the Today Show home was built, when we were advised that they were sending an experienced crew and they had everything they needed except someone to do the sheetrock. I thought, where in the world will we ﬁnd someone to do sheetrock, as that was the thing most in demand after the storm. At the same time, NBC was sending a TV crew with the announcers here to broadcast from Slidell every morning. So, I told HFH volunteers to go house to house and apologize and inform them that big trucks would roll through the neighborhood starting at 3am, disrupting their lives. At the end of the day, they reported to me that every house had been contacted except one. I agreed to make contact with that one. At 9pm that night, I met the man living there and he was very friendly, thanking me profusely. He then asked if he could help us. I asked what he did and he said, “I am a sheetrock contractor.” Jim threw his head back and his hands up in gratitude. But this was not the only miracle he experienced. At the same time, the NBC afﬁliate from Roanoke, Virginia was also building a house that would piggyback on the Today Show Program. The producers wanted to follow the truck to Slidell to show their audience where the house would go. HFH only had one lot cleared, and that was for the Today Show house; only wooded lots remained. Jim shook his head in frustration at the memory, and recalled, “I asked the HFH folks to pray, as that was all we could do.” Two days later, a man showed up in his truck and announced, “I am here from Deridder and I have come to help. I am a tree climber and tree cutter.” Within minutes, they put him to work.
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It doesn’t stop there. Jim continued, “While the Today Show House was being built, I received a call from California from a man named Tomer DiVito. He said his father-in-law wanted to know about HFH, so I explained the organization to him. He called several times with more questions. Finally, he asked what our next build would be and I told him a ﬁve bedroom home for a family whose single mom worked three jobs. He inquired as to the price and I told him $50,000. He promptly asked, ‘Is that per bedroom?’ and I said, 'No, that’s the total price.' He couldn't believe it. The next day, like clockwork, he called and said he and his father-in-law would send a check. I desperately wanted to ask what was the amount, but refrained. He phoned again the next day, ‘My father-in-law will send a check for $100,000 for two houses! You probably have heard of my father-in-law. He is called the 'Hairdresser to the Stars', Vidal Sassoon.” This began a friendship that is a story in itself and is continued through the project “Hairdressers Unlocking Hope” which built 25 homes in Slidell, until Vidal's death a few years ago. "The hurricane was terrible, but a blessing for Slidell in many ways.” Jim stopped and held a reverent moment with this memory of post-Katrina mayhem. Smiling again, Jim rallied, “Mostly, business had been my life until I met Seth. Now my employees know that we have this business in order to support the non-proﬁts I support, and they embrace that." Annually, for almost 35 years (sometimes multiple times a year), Jim embarks on a mission trip to Ghana. He is now the International Director of the Prison Ministry of Ghana. You see,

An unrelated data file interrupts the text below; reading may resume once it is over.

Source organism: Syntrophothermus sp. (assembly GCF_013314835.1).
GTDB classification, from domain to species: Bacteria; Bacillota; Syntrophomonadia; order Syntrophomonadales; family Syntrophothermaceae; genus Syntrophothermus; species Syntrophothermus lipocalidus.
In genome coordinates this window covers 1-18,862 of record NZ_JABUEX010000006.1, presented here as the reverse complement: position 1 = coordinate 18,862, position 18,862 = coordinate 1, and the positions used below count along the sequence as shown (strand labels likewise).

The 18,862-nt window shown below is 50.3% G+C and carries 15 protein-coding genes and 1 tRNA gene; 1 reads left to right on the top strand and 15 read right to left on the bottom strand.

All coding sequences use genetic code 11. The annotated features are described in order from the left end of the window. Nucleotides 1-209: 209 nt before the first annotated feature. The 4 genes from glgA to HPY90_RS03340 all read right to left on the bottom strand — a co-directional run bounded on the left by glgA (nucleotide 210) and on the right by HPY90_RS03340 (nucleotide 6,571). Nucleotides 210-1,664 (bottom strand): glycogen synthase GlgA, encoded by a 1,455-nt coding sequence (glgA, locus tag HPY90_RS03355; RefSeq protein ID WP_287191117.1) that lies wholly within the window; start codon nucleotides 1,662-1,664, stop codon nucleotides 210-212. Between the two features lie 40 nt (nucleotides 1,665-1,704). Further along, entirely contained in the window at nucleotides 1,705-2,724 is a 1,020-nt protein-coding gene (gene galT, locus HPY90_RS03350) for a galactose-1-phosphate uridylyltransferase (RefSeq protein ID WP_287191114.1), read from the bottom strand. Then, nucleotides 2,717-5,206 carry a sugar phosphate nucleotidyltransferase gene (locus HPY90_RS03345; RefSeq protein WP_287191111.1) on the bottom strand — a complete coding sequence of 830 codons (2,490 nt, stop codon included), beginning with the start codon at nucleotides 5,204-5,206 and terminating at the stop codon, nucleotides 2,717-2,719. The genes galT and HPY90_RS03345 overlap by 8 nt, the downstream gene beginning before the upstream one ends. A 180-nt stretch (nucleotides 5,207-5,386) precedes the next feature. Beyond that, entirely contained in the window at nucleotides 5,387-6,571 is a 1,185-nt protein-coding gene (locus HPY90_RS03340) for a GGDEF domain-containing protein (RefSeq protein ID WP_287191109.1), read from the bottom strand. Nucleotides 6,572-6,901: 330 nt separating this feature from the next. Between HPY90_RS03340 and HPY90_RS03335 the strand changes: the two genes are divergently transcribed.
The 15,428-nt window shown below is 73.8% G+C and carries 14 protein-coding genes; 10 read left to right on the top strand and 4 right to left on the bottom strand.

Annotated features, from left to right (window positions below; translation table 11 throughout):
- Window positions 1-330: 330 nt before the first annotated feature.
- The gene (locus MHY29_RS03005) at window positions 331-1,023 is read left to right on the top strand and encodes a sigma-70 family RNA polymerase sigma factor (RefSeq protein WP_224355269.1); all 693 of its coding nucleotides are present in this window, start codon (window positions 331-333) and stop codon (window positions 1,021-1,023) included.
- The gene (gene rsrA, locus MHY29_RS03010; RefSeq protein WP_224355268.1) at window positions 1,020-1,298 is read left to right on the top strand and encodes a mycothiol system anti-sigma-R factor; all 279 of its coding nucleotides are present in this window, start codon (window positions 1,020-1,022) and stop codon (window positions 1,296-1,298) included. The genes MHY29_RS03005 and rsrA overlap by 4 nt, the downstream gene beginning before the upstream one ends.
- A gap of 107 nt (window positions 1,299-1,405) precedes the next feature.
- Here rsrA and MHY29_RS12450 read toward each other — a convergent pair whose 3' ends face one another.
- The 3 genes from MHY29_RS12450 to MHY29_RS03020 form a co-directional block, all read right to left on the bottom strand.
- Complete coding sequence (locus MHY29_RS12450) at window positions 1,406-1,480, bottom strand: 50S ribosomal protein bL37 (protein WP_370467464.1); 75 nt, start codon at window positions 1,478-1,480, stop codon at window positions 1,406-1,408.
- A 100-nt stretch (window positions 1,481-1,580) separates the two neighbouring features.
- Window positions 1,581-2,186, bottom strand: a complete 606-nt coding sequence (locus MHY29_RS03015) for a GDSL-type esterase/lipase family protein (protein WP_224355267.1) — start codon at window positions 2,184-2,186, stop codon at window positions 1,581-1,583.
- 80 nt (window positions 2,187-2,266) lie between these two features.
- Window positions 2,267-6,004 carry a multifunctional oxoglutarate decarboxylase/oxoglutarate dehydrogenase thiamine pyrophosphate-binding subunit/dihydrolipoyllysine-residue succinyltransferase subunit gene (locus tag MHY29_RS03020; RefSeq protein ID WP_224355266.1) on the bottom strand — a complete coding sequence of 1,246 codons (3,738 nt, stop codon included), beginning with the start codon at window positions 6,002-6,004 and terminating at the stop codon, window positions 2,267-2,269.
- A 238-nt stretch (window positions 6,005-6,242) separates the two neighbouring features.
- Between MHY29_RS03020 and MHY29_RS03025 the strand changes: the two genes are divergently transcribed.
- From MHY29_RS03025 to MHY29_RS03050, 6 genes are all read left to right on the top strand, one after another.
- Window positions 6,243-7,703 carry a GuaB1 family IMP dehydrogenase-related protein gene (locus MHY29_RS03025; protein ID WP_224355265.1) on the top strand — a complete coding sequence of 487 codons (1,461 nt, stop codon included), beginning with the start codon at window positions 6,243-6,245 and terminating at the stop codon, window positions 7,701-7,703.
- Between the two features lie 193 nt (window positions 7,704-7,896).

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Left: Jim's family's farm in Ohio. Middle & Right: The cable rollers that Jim's company manufactures glide along the trolley systems, enabling millions of bananas to be harvested worldwide.
the USA team provides the ﬁnancial support, as well as helping them with rehabilitation programs. Jim explains, "In Ghana, prisons were strictly punishment, with lots of hard labor, and prisoners are outcasts for life. Even their family and friends abandon them. But the crimes are mostly petty, often stealing just to feed their family. I am happy to report that there are no longer any political prisoners, but that was prevalent in 1985 when I ﬁrst started this mission.” His passion for these missions began when the Dean of the Medical School in Ghana, Seth Ayettey, came to the states as a visiting Professor of Anatomy at Tulane. By taking three of these year-long sabbaticals, professionals can earn enough to enable them to aﬀord continuing practice in Ghana. Seth was also a Presbyterian minister, and was staying with a family in Slidell. Seth and Jim’s paths would cross at a First Presbyterian Church service. Now, they refer to each other as brothers. First Presbyterian Church had been sending money to Seth’s church back in Ghana. When they learned that Jim was on a business trip to the Ivory Coast, they asked him to stop by Ghana on his way back to ask Seth if he
needed anything. Jim retold how he was struck by emotion. “The moment my foot hit the ground in Ghana, I felt the Holy Spirit in a way that I had never felt before. I asked the Lord, ‘I don’t understand this, why am I feeling this? Why am I really here? I soon came to the understanding that Ghanaian people are wonderful people, but if they run into a road block, they stop. And I don’t stop. I ﬁnd a way through it, around it, or I ﬁnd another route. That’s why the Lord sent me there.” Jim also learned that when Seth had returned to Ghana, his church gave him the assignment of Prison Ministry, which meant he would need to visit across the entire country. The church set up his ministry as a Non Government Organization (NGO). Today it incorporates all denominations and a lot of non-denominational churches. However, Seth would need a lot more than what Jim’s church was already doing for the cause. Jim found his purpose, and is still working as diligently today as ever. The two “brothers” put pen to paper and set up a wish list and a dream list. The wish list contained things that could be done quickly: provide food, medicines, and special